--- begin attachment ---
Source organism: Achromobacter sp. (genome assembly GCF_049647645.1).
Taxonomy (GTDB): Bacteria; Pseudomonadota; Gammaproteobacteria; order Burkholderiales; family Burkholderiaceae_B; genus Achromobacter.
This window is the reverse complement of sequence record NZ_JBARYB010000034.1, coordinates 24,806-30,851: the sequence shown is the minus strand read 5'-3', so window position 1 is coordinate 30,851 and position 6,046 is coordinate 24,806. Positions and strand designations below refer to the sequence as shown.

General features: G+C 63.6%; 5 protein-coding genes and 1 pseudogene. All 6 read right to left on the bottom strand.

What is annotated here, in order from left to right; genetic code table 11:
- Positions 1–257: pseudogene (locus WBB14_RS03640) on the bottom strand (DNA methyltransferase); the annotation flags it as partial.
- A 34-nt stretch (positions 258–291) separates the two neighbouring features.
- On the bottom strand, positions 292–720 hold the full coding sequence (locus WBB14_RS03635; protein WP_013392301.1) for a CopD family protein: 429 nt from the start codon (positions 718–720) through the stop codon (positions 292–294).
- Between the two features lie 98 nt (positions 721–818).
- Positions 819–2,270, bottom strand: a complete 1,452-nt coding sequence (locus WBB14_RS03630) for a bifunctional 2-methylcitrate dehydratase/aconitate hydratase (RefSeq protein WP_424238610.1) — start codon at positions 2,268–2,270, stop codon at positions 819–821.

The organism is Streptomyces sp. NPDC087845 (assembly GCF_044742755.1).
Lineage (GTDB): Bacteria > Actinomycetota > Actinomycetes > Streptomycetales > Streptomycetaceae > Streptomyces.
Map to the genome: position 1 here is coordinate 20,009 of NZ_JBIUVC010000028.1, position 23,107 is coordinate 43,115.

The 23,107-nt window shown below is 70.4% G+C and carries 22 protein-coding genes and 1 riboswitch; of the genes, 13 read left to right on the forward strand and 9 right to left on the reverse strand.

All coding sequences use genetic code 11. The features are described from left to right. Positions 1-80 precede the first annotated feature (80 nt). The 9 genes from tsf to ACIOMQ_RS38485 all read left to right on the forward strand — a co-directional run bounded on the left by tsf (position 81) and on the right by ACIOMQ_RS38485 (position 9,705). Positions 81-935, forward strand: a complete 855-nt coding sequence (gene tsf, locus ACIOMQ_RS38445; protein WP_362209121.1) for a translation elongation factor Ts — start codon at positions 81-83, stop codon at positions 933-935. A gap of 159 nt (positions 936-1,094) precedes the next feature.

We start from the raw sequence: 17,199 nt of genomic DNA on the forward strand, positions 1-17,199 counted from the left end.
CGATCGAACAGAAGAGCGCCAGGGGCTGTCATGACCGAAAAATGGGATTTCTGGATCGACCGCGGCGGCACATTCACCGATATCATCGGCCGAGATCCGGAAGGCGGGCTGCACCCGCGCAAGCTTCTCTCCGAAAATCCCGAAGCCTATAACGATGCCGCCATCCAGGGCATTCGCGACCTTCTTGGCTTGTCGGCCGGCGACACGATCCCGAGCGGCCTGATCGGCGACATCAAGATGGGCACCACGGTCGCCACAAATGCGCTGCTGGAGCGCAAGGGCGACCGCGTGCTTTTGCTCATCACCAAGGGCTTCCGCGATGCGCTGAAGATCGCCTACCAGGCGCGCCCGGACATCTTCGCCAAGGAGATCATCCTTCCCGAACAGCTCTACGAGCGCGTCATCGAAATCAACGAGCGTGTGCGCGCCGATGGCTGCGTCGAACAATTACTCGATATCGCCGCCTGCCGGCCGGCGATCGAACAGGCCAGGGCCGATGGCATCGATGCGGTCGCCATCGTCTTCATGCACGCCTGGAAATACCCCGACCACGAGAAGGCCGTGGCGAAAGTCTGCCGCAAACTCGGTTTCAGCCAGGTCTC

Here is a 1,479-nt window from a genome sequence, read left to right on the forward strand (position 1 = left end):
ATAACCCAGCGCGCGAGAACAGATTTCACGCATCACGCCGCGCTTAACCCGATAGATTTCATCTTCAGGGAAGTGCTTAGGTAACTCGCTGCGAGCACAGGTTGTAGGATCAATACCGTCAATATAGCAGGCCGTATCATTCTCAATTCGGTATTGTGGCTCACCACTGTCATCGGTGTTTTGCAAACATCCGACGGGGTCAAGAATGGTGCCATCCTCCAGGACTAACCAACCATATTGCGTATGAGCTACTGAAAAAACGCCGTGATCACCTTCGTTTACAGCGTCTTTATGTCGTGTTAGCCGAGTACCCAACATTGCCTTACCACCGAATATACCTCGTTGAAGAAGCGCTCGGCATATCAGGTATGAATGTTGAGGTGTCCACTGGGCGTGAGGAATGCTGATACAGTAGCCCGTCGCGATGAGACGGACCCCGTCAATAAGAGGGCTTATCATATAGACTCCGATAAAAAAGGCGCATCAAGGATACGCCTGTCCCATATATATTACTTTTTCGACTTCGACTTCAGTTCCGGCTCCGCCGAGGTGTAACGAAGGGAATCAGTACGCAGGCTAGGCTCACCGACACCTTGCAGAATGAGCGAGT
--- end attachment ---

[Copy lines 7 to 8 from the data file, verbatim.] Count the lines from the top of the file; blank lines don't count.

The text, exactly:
- A 34-nt stretch (positions 258–291) separates the two neighbouring features.
- On the bottom strand, positions 292–720 hold the full coding sequence (locus WBB14_RS03635; protein WP_013392301.1) for a CopD family protein: 429 nt from the start codon (positions 718–720) through the stop codon (positions 292–294).